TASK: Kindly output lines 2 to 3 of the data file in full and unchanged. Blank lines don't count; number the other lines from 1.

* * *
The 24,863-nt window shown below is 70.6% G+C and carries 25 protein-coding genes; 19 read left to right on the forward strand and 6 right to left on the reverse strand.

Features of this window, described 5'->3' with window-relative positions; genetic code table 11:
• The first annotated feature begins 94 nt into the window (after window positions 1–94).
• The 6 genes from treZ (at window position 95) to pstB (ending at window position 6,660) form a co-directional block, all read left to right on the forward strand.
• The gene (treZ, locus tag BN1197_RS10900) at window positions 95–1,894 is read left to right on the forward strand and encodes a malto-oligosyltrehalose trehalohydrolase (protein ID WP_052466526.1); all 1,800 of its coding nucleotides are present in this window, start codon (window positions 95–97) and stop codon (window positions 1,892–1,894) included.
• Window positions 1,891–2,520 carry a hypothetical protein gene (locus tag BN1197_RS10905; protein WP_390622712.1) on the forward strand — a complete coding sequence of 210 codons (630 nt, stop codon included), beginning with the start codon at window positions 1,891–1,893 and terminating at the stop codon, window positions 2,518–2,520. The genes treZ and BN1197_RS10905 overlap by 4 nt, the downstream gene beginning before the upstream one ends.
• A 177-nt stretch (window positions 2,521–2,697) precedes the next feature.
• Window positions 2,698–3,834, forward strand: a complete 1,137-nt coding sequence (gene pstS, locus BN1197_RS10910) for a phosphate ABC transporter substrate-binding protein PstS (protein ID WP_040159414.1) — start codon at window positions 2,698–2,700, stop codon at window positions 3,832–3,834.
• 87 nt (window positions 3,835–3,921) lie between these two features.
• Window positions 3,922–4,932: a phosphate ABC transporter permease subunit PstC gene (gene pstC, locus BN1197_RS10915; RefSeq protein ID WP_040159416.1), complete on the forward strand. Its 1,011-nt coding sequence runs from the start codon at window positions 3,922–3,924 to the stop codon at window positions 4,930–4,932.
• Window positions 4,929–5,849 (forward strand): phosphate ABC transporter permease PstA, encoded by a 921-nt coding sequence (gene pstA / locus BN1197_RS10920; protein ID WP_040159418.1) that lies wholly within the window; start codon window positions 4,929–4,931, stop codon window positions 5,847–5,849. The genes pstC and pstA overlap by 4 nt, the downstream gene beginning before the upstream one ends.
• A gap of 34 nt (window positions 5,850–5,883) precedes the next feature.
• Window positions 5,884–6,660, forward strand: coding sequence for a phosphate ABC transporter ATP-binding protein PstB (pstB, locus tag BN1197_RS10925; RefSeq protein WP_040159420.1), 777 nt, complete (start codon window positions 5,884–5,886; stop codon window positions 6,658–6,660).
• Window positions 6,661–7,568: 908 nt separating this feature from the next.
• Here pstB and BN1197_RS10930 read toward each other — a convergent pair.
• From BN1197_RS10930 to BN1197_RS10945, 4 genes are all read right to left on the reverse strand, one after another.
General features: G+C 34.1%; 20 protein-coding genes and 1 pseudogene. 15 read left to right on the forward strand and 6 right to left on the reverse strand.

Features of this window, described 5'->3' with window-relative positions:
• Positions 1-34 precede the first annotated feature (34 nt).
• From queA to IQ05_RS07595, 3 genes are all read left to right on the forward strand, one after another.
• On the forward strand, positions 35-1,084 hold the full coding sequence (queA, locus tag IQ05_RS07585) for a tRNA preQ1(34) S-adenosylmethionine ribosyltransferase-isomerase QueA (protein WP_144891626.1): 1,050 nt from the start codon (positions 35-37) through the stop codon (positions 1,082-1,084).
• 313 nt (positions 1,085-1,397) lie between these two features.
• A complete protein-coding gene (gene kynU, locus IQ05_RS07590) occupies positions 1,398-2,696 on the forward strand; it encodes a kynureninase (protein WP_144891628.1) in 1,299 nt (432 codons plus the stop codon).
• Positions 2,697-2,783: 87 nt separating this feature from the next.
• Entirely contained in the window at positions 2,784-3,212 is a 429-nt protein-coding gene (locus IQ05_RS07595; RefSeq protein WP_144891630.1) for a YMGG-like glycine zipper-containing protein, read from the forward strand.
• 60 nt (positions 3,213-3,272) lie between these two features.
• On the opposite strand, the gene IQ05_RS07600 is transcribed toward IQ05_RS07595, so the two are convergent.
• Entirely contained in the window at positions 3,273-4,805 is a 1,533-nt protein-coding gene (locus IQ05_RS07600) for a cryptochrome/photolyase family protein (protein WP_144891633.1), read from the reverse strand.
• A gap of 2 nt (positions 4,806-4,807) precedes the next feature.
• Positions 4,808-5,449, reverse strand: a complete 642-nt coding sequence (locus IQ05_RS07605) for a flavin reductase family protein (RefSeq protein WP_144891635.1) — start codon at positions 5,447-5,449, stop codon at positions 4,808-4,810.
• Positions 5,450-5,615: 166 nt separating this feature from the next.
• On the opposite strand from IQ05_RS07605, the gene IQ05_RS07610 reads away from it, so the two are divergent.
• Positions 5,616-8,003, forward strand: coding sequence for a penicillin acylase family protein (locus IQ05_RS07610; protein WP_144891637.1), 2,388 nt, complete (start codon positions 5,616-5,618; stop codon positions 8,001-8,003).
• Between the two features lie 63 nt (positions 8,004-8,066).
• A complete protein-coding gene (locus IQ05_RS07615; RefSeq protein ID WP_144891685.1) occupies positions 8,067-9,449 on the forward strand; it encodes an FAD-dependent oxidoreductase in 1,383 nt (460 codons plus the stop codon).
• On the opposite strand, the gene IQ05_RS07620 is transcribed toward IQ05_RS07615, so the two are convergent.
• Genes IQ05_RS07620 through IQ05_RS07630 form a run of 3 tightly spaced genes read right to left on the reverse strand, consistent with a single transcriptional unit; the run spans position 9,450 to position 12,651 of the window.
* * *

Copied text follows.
Features of this window, described 5'->3' with window-relative positions; genetic code table 11:
• The first annotated feature begins 94 nt into the window (after window positions 1–94).